California Plan to Counter Antisemitism Misses the Mark

2024-04-08 06:00:18

American Jews today face threats mainly from two camps — the Islamists and the woke youth. One wouldn’t know it from reading California Governor Gavin Newsom’s Golden State Plan to Counter Antisemitism.

The document correctly notes that antisemitic violence escalated immediately after the October 7th terrorist mega terror attack on Israel, but it failed to articulate the significance of it. Without a clear idea of what’s going on in the country as a whole and California in particular, the issue of antisemitism can’t be properly addressed.

It is a burning issue. On November 5, 2023 in Thousand Oaks a Jordanian American anti-Israel protester and a computer science professor Loay Alnaji allegedly struck a pro-Israel activist Paul Kessler with a bullhorn, causing him to fall. Kessler died the following day.

In the San Francisco Bay Area, on November 16 cease-fire mob blocked the Bay Bridge. Seventy eight activists were arrested and, thanks to San Francisco District Attorney Brook Jenkins willingness to press charges, passions were tempered. Only twenty showed up to block the Golden Gate Bridge in February — and they were swiftly removed. Jenkins taught California a lesson here about the value of law enforcement in imposing peace.

Campus cops can stand to learn from her. At UC Berkeley, for instance, ceasefire mobs have been rocking the campus. In one February incident, a crowd of two hundred masked individuals broke into Zellerbach Playhouse where a pro-Israel event was scheduled to start, assaulting and spitting at a people and screaming racial slurs. The event was first moved to a different location, but eventually cancelled because the university didn’t have sufficient police force to hold back the mob. The investigation is stalled because the masked activists couldnt be identified.

UC Berkeley is far from the only campus with a raging antisemitism problem. The LA Times reports that “the U.S. Department of Education launched civil rights investigations into several California campuses, including UCLA, UC San Diego, Stanford, San Diego and Santa Monica College.” Although only a handful of schools became the subject of investigation, antizionist violence and intimidation are a persistent problem on California campuses.

Students start their college courses already indoctrinated — primary educational institutions in California are also plagued by Jew-hate. The Ethnic Studies Curriculum already taught across California high schools and set to become graduation requirement in 2025 permits anti-Israel bias. High schools can opt to teach the so-called Liberated Ethnic Studies which include antisemitic lessons. Sometimes educators add their own hate manuals. An Ethnic Studies teacher Chloe Gentile-Montgomery showed the students at a toney Menlo-Atherton High the widely circulated notoriously misleading map of Israel allegedly stealing Arab land along with several other historically inaccurate slides.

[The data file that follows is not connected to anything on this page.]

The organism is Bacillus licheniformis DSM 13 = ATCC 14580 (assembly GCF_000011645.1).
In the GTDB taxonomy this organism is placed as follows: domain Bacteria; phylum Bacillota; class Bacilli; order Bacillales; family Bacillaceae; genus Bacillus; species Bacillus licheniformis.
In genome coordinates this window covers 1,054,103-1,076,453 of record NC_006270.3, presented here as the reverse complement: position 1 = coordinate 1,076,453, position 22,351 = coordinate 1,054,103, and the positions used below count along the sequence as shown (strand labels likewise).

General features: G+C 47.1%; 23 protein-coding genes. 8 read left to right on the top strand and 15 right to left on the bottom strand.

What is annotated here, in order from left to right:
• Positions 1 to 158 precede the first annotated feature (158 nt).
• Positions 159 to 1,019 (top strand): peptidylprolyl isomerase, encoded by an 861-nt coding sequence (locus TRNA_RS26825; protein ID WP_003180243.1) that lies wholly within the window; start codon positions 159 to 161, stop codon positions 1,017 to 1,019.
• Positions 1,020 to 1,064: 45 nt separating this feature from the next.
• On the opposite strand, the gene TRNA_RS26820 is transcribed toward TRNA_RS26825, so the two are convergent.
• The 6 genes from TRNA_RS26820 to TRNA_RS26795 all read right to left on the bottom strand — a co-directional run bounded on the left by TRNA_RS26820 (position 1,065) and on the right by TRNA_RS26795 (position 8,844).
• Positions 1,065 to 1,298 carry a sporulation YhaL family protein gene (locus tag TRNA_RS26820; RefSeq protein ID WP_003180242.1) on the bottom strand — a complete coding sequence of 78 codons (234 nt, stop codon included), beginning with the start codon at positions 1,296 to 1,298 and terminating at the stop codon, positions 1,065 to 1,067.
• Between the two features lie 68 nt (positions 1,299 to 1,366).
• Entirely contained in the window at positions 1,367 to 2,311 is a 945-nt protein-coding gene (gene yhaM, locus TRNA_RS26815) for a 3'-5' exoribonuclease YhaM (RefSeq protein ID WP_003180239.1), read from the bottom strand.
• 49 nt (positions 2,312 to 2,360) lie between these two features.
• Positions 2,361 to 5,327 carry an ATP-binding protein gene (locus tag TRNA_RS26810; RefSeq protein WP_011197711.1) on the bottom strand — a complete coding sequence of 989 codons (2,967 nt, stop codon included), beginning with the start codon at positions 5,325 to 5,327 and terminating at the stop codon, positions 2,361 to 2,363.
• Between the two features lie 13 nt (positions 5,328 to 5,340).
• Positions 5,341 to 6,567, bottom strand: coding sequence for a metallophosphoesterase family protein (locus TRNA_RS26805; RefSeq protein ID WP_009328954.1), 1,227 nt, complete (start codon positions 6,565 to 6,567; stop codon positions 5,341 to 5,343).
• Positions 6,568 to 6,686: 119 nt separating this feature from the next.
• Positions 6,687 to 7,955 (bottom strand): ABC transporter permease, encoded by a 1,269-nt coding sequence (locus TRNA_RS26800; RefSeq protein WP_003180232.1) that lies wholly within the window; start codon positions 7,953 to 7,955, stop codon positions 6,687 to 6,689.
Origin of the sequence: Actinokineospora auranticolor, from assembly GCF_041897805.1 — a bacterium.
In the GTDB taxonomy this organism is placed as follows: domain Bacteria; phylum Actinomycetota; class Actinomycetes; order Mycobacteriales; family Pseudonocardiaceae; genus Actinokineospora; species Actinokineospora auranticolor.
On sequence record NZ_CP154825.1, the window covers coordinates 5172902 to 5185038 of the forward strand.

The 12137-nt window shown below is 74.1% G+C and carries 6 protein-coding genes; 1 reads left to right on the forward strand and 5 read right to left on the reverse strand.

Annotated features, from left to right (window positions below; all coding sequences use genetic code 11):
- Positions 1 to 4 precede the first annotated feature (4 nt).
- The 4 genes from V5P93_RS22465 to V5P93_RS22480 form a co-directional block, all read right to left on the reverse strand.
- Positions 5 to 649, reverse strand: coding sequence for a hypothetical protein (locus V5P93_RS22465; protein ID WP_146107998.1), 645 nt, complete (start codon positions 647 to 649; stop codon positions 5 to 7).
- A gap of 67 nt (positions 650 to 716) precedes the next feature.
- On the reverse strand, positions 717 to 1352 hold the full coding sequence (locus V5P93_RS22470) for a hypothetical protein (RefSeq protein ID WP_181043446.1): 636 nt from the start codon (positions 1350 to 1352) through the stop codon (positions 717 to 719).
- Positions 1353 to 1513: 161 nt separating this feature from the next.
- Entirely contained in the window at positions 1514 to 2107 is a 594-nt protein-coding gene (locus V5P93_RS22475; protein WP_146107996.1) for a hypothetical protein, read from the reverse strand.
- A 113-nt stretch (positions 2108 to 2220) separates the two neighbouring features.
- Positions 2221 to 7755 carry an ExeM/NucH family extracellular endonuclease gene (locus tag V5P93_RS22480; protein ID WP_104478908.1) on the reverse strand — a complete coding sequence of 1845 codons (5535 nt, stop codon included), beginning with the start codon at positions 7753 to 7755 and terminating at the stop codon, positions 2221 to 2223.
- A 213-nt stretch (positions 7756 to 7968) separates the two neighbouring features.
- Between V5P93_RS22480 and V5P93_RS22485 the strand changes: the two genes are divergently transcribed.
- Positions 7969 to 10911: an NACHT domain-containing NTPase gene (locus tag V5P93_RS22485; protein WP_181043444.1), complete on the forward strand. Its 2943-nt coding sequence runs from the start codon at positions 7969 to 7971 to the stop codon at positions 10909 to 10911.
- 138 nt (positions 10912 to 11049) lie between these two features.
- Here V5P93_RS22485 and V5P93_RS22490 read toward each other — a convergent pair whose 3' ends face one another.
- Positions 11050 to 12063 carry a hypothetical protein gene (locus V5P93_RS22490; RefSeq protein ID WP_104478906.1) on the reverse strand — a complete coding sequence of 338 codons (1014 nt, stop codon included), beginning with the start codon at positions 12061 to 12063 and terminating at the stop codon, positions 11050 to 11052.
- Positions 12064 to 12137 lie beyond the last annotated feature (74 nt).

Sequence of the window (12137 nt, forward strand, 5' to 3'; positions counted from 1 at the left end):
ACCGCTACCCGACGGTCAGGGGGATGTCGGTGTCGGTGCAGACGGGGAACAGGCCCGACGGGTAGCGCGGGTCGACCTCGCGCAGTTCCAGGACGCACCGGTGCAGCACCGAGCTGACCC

California public schools have been teeming with incitement. Middle and high school students across the state were pressed to attend anti-Israel rallies and teachers are free to brainwash students that Israel was to blame for the 10/7 massacre. In one Oakland elementary students were instructed to stick “stop bombing babies” notes on the door of the sole Jewish teacher. Also in Oakland, Jewish families started pulling kids out of public schools.

With this representative sample of California Jew-hate problem in mind, Newsom’s plan appears weak. Although doubling security grants to non-profits and places of worship seems like a good idea, the document other-lives-matters Jews. The program is peppered with mentions of Islamophobia, anti-Arab and anti-Palestinian sentiment — a customary pairing with antisemitism. Such grouping is unfairly accusatory. We know that Islamists are major perpetrators of anti-Jewish crimes worldwide. In the context of the long-standing media portrayal of Arab-Israeli relations as “tit-for-tat violence,” invoking Islamophobia in the same breath as antisemitism insinuates that Jews brought hate upon themselves. But Jews in California and elsewhere are not lashing out against Muslims.